Poster Pearls From ADA 2017: 13 New Things You'll Be Glad You Know

Laurie Scudder, DNP, NP


June 20, 2017

In This Article

New Insights into Management

The American Diabetes Association's (ADA's) 77th Annual Scientific Sessions just concluded in San Diego. Much of the attention deservedly went to some of the groundbreaking clinical trial results released at the meeting, but the conference was also notable for literally hundreds of smaller studies featured in the posters section. Although selecting just a few to feature was difficult, we bring you a sampling of the amazing workgoing on under the radar.

Changing Meds for All the Wrong Reasons

What happens to patients who have to change their antihyperglycemic medication because of financial reasons, such as an insurer no longer paying for their particular drug? In a study looking at self-reported data from 451 patients with type 2 diabetes (T2DM), Natalia Flores, PhD, a health outcomes research manager at Kantar Health, and colleagues[1] asked patients how the switch made them feel and how it affected their diabetes. Patients in the survey were 59 years old on average, about one half were women, and one quarter were covered by Medicaid.

As a whole, the forced changed in medication was most often associated with reports of feeling very/extremely frustrated, surprised, upset, and angry. More than 20% of patients reporting a negative impact on blood glucose level, diabetes, and general health. A small number, fewer than 1 in 10, reported old symptoms returning, and about 14% experienced new side effects. Overall, though, similar numbers of patients reported satisfaction with both their old and new medication. So although the change may be unwelcome and certainly requires close monitoring during the transition, most patients end up reasonably happy with the new drug—which is good news, because most clinicians probably won't be able to prevent the change.

Factors That Make the A1c Go Down

The MOSAIc (Multinational Observational Study Assessing Insulin use) study is a multinational observational cohort study[2] that seeks to identify factors associated with insulin progression in patients with T2DM. Several patient, physician, and healthcare system factors were found to be predictive of a reduction in A1c > 0.5%, or achievement of a patient's therapy goal and therefore no necessity for intensification of insulin therapy. Several baseline characteristics were more likely in this group; these included Hispanic or Latino ethnicity, macrovascular complications, at least one hypoglycemic episode in the month before study entry, a lower A1c value, a nonendocrinologist physician, and public health insurance.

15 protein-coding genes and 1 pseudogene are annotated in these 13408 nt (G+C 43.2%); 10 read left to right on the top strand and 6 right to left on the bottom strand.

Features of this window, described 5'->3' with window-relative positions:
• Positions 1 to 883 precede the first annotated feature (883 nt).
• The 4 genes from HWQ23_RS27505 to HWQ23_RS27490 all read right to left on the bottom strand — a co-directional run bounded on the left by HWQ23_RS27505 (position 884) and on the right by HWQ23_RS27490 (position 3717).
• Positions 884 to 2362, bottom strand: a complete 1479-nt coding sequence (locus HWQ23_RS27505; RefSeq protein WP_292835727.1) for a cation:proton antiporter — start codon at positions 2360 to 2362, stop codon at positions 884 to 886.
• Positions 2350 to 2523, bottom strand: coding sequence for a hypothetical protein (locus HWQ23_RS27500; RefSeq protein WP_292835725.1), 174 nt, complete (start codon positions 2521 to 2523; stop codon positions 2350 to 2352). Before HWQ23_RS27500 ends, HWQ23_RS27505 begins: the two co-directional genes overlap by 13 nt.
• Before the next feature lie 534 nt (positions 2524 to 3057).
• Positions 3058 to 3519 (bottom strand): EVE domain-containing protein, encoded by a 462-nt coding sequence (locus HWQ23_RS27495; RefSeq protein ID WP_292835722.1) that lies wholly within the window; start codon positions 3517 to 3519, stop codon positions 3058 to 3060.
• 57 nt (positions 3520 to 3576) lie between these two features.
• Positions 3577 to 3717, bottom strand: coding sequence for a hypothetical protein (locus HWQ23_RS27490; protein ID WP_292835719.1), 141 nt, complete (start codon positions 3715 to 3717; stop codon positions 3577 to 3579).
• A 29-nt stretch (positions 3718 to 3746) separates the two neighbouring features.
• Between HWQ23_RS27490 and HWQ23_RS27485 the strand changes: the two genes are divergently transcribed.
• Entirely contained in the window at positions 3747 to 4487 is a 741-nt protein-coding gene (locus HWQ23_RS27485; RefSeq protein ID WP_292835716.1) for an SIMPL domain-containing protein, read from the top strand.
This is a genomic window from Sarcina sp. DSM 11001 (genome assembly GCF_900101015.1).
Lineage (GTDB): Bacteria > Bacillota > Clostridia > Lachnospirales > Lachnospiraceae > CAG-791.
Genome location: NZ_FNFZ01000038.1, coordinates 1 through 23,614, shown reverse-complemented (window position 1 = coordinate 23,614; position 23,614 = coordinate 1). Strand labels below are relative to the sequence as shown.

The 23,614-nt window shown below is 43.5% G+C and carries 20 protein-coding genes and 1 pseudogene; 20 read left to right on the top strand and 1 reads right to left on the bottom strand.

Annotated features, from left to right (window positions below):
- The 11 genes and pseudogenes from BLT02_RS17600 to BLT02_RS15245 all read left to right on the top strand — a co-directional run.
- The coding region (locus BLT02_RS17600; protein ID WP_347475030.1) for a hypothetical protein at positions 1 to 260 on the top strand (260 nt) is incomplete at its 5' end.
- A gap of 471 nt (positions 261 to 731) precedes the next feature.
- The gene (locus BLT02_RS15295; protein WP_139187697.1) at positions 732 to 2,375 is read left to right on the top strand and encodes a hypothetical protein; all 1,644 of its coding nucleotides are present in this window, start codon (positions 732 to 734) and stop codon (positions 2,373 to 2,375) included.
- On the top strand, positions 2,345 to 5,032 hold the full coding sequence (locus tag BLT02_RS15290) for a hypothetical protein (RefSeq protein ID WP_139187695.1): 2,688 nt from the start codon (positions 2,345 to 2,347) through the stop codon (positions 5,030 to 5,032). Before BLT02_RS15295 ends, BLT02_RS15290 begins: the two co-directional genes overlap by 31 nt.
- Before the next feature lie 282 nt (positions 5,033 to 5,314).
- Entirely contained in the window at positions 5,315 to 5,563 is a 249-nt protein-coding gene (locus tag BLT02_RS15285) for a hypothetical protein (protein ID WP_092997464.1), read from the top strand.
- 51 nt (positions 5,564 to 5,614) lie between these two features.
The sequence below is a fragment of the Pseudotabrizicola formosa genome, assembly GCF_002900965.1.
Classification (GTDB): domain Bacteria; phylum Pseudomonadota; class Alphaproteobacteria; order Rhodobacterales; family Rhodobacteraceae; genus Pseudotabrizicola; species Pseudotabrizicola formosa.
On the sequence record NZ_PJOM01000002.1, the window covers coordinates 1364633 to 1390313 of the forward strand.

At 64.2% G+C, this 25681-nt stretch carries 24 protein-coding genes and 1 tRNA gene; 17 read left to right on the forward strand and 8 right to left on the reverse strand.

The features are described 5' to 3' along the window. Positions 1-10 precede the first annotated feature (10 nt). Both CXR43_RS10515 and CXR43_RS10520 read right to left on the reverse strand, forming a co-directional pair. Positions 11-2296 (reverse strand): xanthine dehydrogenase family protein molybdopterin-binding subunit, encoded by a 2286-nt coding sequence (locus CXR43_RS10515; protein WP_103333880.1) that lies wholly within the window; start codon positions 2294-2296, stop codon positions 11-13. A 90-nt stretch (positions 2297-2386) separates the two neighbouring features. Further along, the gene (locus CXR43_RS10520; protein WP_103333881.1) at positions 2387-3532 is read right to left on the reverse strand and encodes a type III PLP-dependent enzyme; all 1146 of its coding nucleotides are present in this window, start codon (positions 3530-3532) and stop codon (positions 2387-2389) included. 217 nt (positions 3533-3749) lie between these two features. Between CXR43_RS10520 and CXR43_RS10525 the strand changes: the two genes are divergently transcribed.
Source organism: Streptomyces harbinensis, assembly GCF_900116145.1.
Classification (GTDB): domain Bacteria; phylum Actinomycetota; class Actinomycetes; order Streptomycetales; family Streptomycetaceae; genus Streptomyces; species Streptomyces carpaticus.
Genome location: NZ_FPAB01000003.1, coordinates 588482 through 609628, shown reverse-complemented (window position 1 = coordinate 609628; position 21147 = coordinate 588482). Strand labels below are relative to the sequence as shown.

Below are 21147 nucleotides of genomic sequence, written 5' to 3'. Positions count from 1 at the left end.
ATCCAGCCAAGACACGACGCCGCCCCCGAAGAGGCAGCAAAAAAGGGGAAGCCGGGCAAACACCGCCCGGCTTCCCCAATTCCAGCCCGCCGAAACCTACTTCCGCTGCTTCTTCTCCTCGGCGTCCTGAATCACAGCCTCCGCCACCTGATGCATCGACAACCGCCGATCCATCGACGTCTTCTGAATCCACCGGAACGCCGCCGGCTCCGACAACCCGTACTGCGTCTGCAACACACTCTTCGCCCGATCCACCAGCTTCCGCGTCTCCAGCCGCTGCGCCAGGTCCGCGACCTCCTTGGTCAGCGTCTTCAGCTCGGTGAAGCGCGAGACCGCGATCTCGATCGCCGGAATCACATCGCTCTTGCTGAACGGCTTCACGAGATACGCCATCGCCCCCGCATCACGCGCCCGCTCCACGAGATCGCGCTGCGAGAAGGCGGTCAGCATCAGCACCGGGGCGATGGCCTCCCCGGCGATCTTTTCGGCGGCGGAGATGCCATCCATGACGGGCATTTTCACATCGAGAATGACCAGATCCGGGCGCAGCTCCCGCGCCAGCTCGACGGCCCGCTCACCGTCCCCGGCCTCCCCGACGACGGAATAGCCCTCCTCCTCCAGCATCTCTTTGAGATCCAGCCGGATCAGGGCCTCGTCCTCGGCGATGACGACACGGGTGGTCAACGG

Oral Agents Versus Insulin as First-Line Therapy

Initiation of insulin in patients with a severely elevated A1c can be difficult in low-income settings, where negative perceptions of the drug are a real barrier. Elizabeth Vaughn, DO, and colleagues[3] at CHI St. Luke's Health-Patients Medical Center conducted a retrospective chart review of almost 500 adult patients seen in low-income community clinics with newly diagnosed T2DM to determine how A1c levels changed at 12 months for those placed on oral agents (82%) versus those initially treated with insulin (18%).

In a subset analysis of only patients with A1c > 11% at diagnosis, the investigators found no statistically significant differences in A1c levels at 1 year (insulin-treated group, -5.06%; oral agent-treated group, -4.62%). The insulin-treated group did, however, have more emergency department visits per year, and that difference achieved statistical significance. The authors concluded that oral agents are as clinically effective as insulin, even in this group with markedly elevated A1c levels.

Long-term Weight Loss After Bariatric Surgery

Bariatric surgery is increasingly recognized as an important tool in the fight against adolescent obesity. However, long-term results are lacking. Justin R. Ryder, PhD, of the University of Minnesota, and colleagues[4] followed 50 teens who underwent Roux-en-Y gastric bypass surgery, collecting anthropometric data and questionnaires to assess diet, activity, and quality of life at least 5 years (mean, 8 ± 2 years) after surgery. These youth were then compared with a control group recruited at a weight management clinic who were not treated surgically.

Approximately one half of the surgical group maintained their weight within 20% of their nadir, and weight-loss outcomes were superior in those treated surgically. Of note, no behavioral factors, such as eating behavior or physical activity, were strongly associated with maintenance of weight loss. The one factor that was strongly associated with success? Self-reported improvement in quality of life.

Factors Associated With Retinopathy

Young-adult onset of T2DM is recognized to be a particularly aggressive condition, but the incidence of microvascular complications, and particularly retinopathy, in this subset of patients has not been well studied. Timothy Middleton and colleagues[5] at the University of Sydney examined data in the RPAH Diabetes Centre Database collected between 1990 and 2016 to compare microvascular complication rates (retinopathy, microalbuminuria, peripheral neuropathy) in patients with onset of T2DM between 15 and 69 years of age. The odds of retinopathy 10-15 years after a T2DM diagnosis were greatest in those with onset between the ages of 15 and 30 years (odds ratio, 6.0; P = .02). Clearly, annual eye screening must be prioritized in this subset of patients.


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